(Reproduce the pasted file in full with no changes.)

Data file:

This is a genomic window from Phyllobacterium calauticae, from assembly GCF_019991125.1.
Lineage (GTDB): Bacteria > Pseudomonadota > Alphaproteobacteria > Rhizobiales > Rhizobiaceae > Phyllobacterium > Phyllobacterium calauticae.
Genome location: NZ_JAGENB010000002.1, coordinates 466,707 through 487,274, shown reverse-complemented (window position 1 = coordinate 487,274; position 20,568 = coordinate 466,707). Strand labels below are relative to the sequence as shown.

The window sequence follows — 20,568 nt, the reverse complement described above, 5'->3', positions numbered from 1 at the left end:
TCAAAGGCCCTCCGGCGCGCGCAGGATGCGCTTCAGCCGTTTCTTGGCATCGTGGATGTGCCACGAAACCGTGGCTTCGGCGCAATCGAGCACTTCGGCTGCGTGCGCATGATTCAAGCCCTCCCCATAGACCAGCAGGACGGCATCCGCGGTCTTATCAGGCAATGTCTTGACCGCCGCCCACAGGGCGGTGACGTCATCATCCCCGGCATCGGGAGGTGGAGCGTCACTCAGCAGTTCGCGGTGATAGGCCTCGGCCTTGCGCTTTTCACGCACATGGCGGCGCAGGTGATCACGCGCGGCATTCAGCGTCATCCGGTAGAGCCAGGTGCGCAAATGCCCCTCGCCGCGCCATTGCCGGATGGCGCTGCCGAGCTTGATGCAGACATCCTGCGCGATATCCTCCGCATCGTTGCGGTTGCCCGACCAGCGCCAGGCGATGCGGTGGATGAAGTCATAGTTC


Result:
This is a genomic window from Phyllobacterium calauticae, from assembly GCF_019991125.1.
Lineage (GTDB): Bacteria > Pseudomonadota > Alphaproteobacteria > Rhizobiales > Rhizobiaceae > Phyllobacterium > Phyllobacterium calauticae.
Genome location: NZ_JAGENB010000002.1, coordinates 466,707 through 487,274, shown reverse-complemented (window position 1 = coordinate 487,274; position 20,568 = coordinate 466,707). Strand labels below are relative to the sequence as shown.

The window sequence follows — 20,568 nt, the reverse complement described above, 5'->3', positions numbered from 1 at the left end:
TCAAAGGCCCTCCGGCGCGCGCAGGATGCGCTTCAGCCGTTTCTTGGCATCGTGGATGTGCCACGAAACCGTGGCTTCGGCGCAATCGAGCACTTCGGCTGCGTGCGCATGATTCAAGCCCTCCCCATAGACCAGCAGGACGGCATCCGCGGTCTTATCAGGCAATGTCTTGACCGCCGCCCACAGGGCGGTGACGTCATCATCCCCGGCATCGGGAGGTGGAGCGTCACTCAGCAGTTCGCGGTGATAGGCCTCGGCCTTGCGCTTTTCACGCACATGGCGGCGCAGGTGATCACGCGCGGCATTCAGCGTCATCCGGTAGAGCCAGGTGCGCAAATGCCCCTCGCCGCGCCATTGCCGGATGGCGCTGCCGAGCTTGATGCAGACATCCTGCGCGATATCCTCCGCATCGTTGCGGTTGCCCGACCAGCGCCAGGCGATGCGGTGGATGAAGTCATAGTTC